Lately I’m in love with space. Outer space, that is. Maybe it’s because I’ve spent the last six months of my life watching every single episode of Star Trek: The Original Series (which celebrated it’s 46th anniversary a couple weeks ago, in case you didn’t notice the awesome Google logo on September 8th). But it’s easy to feel starry-eyed over the Final Frontier when there’s so much cool space stuff in the news.
Over the last few days, I’ve been following the progress of the space shuttle Endeavour as it travels from Florida to it’s new retirement home at the California Science Center in Los Angeles. How do you move a 122 foot-long spaceship with a wing span of 78 feet across the country, you may ask? Well, you fly it piggy-back on top of a Boeing 747, of course! But the really tricky part of the transportation doesn’t get underway until Endeavour makes it to the ground in Los Angeles. That’s when the massive shuttle will be loaded onto a 160-wheel carrier and driven to the Science Center. This thing is way too big to take on the freeway– it would never fit under all the underpasses. Instead it will slowly rumble through the city streets of L.A. en route to it’s final destination. In preparation for this tedious, 12-mile journey, the Science Center folks are removing trees, raising telephone wires, and clearing sidewalks to make room for the behemoth. All this for a vehicle that has recently blasted through space. If all goes as planned, Endeavour will be on display for all to see starting October 30th.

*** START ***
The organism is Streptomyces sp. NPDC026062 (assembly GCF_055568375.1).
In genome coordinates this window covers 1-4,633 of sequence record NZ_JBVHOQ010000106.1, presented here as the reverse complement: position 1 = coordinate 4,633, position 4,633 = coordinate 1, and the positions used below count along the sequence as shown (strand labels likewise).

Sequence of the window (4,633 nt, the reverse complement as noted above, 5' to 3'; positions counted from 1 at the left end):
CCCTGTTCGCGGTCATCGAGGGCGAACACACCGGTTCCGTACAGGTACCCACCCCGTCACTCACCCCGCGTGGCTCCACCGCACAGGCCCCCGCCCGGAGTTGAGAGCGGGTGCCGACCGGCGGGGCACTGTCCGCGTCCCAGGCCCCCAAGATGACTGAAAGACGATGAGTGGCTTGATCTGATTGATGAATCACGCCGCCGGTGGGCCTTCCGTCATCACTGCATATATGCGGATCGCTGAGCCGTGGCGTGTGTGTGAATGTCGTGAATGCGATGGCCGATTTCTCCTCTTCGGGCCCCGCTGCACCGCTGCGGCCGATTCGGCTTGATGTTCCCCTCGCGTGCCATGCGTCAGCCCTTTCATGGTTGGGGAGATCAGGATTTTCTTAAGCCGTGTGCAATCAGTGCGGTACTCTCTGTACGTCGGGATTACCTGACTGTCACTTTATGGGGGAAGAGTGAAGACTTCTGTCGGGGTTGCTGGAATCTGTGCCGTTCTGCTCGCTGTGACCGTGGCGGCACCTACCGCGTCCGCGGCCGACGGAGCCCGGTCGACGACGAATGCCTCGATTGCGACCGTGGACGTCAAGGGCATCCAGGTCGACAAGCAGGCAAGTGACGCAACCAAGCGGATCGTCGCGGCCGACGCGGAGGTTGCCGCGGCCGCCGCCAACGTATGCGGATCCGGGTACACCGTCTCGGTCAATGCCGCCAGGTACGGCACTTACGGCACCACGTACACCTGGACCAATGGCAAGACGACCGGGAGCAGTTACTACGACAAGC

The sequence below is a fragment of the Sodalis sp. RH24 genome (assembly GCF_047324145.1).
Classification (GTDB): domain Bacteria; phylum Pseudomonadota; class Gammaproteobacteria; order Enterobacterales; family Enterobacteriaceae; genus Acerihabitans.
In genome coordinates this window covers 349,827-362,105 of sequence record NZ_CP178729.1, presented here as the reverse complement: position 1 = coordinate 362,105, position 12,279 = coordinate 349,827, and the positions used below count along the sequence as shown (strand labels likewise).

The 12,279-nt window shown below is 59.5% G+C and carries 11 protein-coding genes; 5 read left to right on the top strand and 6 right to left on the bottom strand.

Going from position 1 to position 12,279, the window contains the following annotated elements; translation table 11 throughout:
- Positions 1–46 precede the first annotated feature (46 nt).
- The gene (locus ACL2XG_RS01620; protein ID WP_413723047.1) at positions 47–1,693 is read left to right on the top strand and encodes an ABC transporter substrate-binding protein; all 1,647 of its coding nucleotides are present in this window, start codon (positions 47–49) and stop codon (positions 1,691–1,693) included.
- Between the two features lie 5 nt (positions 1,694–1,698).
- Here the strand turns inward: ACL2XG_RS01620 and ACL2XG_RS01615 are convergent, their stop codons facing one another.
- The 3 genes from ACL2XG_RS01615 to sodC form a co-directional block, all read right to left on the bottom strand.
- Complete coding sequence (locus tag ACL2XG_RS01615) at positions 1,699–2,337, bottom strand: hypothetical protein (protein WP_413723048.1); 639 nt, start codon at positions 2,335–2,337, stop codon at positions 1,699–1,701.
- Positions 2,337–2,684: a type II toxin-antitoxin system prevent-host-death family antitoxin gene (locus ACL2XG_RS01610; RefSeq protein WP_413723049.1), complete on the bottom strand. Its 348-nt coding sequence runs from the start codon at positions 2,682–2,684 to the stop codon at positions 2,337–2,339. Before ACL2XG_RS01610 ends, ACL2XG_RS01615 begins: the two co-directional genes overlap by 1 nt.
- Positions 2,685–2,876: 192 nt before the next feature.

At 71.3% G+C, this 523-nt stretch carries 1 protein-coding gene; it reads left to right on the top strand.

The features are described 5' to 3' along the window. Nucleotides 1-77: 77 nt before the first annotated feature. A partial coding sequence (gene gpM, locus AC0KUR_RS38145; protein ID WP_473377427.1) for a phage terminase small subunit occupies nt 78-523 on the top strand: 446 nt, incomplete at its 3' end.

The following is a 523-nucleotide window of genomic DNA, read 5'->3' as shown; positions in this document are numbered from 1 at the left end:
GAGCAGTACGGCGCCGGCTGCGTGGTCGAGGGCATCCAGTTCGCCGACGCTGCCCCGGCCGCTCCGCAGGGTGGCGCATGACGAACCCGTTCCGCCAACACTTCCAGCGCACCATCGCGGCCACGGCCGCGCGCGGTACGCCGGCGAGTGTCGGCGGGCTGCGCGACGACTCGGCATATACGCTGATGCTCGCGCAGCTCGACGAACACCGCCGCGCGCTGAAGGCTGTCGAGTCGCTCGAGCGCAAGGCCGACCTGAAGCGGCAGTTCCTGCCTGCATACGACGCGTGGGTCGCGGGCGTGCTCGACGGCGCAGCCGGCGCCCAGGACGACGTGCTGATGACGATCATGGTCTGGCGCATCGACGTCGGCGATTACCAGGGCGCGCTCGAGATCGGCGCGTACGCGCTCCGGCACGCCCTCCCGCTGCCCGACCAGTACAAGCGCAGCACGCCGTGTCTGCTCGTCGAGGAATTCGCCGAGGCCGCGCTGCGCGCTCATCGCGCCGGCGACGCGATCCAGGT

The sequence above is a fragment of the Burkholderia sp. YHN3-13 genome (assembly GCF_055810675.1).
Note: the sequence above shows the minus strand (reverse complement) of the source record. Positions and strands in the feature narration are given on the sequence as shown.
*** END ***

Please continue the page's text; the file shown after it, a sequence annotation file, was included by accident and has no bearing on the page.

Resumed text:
Now that NASA has retired its shuttle program, the space scientists are up to new tricks, like achieving warp speed. In non-Trekkie terms, warp speed means going really, really fast. Fast enough for interstellar travel. Up until recently, scientists thought this was impossible. But now they’re tinkering with a mathematic loophole that could be used to bend space and time and send spaceships blasting out of our solar system, where no man (or woman!) has gone before. This week scientists upgraded this scenario from impossible to “plausible, and worth further investigation.” Pretty exciting news for anyone who’s ever dreamed about cruising the cosmos.
Meanwhile, scientists watching the sky through the Hubble telescope this week spotted the oldest & most distant galaxy ever detected. It is 13.2 billion years old– almost as old as the universe itself, and expert stargazers say it could provide some insight into the earliest years of cosmic formation. Trying to imagine 13.2 billion years is a pretty brain-bending exercise. Luckily you can warm up by checking out some of the cool space stuff at the library.